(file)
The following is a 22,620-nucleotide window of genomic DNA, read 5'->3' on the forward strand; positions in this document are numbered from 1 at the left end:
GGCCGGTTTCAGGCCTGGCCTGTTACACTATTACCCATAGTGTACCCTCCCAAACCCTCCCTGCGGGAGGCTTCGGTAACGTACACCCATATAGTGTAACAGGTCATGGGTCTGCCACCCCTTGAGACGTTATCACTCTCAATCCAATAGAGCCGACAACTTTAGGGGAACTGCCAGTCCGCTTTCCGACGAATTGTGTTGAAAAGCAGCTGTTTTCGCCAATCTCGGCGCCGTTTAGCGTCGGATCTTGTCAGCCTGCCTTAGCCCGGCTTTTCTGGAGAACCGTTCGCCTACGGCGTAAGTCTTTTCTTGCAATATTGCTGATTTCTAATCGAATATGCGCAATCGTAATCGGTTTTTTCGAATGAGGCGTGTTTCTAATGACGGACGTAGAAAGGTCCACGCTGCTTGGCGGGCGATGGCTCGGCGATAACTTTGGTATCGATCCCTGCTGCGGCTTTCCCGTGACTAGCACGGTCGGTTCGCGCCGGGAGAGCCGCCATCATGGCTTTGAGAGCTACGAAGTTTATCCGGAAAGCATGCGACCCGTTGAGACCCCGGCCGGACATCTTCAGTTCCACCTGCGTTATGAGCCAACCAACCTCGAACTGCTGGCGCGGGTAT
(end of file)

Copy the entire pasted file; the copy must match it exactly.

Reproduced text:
The following is a 22,620-nucleotide window of genomic DNA, read 5'->3' on the forward strand; positions in this document are numbered from 1 at the left end:
GGCCGGTTTCAGGCCTGGCCTGTTACACTATTACCCATAGTGTACCCTCCCAAACCCTCCCTGCGGGAGGCTTCGGTAACGTACACCCATATAGTGTAACAGGTCATGGGTCTGCCACCCCTTGAGACGTTATCACTCTCAATCCAATAGAGCCGACAACTTTAGGGGAACTGCCAGTCCGCTTTCCGACGAATTGTGTTGAAAAGCAGCTGTTTTCGCCAATCTCGGCGCCGTTTAGCGTCGGATCTTGTCAGCCTGCCTTAGCCCGGCTTTTCTGGAGAACCGTTCGCCTACGGCGTAAGTCTTTTCTTGCAATATTGCTGATTTCTAATCGAATATGCGCAATCGTAATCGGTTTTTTCGAATGAGGCGTGTTTCTAATGACGGACGTAGAAAGGTCCACGCTGCTTGGCGGGCGATGGCTCGGCGATAACTTTGGTATCGATCCCTGCTGCGGCTTTCCCGTGACTAGCACGGTCGGTTCGCGCCGGGAGAGCCGCCATCATGGCTTTGAGAGCTACGAAGTTTATCCGGAAAGCATGCGACCCGTTGAGACCCCGGCCGGACATCTTCAGTTCCACCTGCGTTATGAGCCAACCAACCTCGAACTGCTGGCGCGGGTAT